Meet and greet guests

Bangalore Mirror Bureau | Jun 23, 2014, 09.50 PM IST

We love our dogs. But, do our guests/visitors love our dogs too? Well, it might not always be the case. So, our dogs need to learn how to accept our visitors and greet them in a way that works for our friends.

When our puppies come running to us and jump on us, our hearts melt and we shower them with love. Before we know it, that puppy has become a 25-30 kg dog and is still jumping on us. Now it might not be pleasant, but our hearts don’t let us do anything about it. After all, coming home to a dog that is overjoyed is one of the great pleasures of having a dog. He makes us feel loved and important.

But this very behavior becomes an annoyance when dogs decide to welcome the guests in a similar manner. Our guests may not be dog lovers. They may be old or frail and unable to handle ‘jumping dogs’. On most occasions our guests dress up to visit us. And there goes our dog, professing unconditional love to them, in the only way he knows — the way we taught him — by jumping and licking them. Now comes the arduous task of untraining a dog. Let me admit, right off the bat, that I too struggle with this problem. The key is consistency and when members at home and guests are not consistent with the rules, behaviours are hard to change. When different people give mixed messages to dogs, it’s very confusing for them.

The first step is to start training the dog. When you enter the house, say a low key, “Hi doggy!”. No exuberant entrances. If your dog starts jumping on you, turn away and walk to some other room. Leave your bags behind. Wash your face. Put the kettle on. Basically do anything but engage your dog. After some initial confusion, your dog will calm down. Only then, pet the dog. I am, in no way suggesting not to pet your dog. I am just saying, delay it a bit. The pay-off will be massive.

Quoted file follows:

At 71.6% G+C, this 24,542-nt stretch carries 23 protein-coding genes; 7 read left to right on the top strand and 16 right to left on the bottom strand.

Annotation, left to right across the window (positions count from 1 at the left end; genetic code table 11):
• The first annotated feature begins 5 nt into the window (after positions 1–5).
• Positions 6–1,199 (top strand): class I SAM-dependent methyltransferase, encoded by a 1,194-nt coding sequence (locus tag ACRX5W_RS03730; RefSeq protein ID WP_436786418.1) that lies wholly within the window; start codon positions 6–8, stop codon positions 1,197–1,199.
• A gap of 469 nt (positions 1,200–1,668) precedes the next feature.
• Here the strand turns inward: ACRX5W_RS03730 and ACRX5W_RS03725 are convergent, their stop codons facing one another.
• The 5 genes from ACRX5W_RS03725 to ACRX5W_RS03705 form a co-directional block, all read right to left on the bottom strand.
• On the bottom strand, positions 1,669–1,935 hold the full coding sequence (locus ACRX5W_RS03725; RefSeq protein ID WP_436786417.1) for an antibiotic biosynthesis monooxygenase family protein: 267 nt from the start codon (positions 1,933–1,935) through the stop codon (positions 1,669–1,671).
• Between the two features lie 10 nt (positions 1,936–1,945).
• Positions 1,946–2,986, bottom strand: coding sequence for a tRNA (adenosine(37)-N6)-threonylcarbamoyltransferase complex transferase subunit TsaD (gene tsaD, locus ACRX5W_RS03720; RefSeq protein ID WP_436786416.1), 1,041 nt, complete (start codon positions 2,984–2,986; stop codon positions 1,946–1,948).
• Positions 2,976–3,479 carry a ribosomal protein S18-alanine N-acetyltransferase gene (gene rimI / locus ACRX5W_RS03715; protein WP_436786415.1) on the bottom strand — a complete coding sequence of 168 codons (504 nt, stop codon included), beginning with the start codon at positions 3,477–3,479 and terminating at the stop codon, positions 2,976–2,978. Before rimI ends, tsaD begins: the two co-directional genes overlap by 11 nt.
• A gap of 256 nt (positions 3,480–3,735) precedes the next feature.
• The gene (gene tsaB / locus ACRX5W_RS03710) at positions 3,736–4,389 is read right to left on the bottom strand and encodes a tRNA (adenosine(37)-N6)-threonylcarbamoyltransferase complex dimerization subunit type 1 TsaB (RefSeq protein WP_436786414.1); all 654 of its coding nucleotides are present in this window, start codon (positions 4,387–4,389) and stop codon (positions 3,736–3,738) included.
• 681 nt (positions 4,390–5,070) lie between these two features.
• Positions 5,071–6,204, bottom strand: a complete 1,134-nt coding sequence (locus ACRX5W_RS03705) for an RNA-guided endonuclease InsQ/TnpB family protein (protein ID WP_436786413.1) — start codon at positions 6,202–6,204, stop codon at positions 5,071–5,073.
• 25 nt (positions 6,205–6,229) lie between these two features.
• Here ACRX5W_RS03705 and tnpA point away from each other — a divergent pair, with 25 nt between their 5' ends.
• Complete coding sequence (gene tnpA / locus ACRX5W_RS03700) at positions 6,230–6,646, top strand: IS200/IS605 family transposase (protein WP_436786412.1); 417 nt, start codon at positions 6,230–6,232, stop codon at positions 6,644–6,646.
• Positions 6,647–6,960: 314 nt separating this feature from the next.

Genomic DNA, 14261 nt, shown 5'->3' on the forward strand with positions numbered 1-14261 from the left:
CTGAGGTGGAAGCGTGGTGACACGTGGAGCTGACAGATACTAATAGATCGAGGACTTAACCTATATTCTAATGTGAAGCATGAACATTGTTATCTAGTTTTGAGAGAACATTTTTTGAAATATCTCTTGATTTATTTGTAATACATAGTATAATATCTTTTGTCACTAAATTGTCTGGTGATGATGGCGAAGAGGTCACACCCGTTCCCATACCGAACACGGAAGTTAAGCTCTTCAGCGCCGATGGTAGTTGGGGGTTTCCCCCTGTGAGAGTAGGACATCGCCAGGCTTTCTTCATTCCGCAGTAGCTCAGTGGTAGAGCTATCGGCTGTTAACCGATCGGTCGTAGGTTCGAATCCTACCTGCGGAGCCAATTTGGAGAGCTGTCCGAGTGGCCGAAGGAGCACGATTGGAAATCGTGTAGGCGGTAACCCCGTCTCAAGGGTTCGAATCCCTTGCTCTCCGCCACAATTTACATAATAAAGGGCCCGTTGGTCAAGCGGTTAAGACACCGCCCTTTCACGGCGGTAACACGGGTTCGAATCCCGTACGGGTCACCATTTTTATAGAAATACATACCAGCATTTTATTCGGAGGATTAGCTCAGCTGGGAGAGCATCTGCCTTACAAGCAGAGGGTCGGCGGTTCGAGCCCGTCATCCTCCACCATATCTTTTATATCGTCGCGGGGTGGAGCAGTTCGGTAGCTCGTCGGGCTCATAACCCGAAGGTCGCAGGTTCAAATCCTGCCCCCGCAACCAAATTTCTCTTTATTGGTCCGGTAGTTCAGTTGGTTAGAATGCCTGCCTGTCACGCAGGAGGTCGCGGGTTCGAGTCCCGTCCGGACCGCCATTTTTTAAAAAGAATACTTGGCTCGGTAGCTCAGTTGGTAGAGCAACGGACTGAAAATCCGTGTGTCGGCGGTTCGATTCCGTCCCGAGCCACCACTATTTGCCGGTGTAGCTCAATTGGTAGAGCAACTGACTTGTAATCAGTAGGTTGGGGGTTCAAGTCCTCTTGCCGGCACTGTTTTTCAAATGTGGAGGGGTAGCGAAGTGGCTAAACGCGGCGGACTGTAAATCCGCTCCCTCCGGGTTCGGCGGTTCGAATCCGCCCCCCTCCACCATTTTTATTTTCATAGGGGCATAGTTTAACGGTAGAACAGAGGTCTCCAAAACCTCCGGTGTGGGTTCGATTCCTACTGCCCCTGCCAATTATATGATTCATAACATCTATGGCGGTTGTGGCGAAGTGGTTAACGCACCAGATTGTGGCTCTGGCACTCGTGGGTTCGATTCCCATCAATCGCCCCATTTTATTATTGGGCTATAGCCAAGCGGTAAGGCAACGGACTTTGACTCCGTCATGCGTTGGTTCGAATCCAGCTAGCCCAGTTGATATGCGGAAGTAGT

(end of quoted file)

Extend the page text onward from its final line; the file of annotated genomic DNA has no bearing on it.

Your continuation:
The next step is ‘generalisation’. Once your dog has learned that you don’t appreciate jumping, call over some good friends, who will do the same with the dog. I had a friend who would walk in, say “hi” and then just stand checking messages on his Blackberry. Once Nishi stopped jumping, he would sit on the sofa and continue staring at his Blackberry. We would serve him a drink and when Nishi had finally settled down, he would pet her.

So then, why am I struggling? One of my biggest challenges has been in the generalisation area. My friends adore Nishi and find it very hard to ignore her when they walk in. While their love for her is touching and a blessing, it is quite a challenge for training. Owing to Nishi’s traumatic past and her exuberant love, most of my friends just want to bask in it. Just last week we were going through our friends list to identify who might be a good candidate to do this training. It’s important that this person is comfortable with dogs, because the person cannot afford to react to the dog jumping by saying: “No doggy. Don’t jump.” Maintaining complete silence is critical. If this technique does not work, another idea is to have your guests call you before they drop by. Take your dog out on a leash and start walking. Ask you friend to gradually join you on the walk and then casually walk into the house and settle down as if nothing has changed.

These training techniques might sound tedious.

But they are worth the effort. When guests get intimidated by your dog, it can alienate them and leave your social circle smaller.

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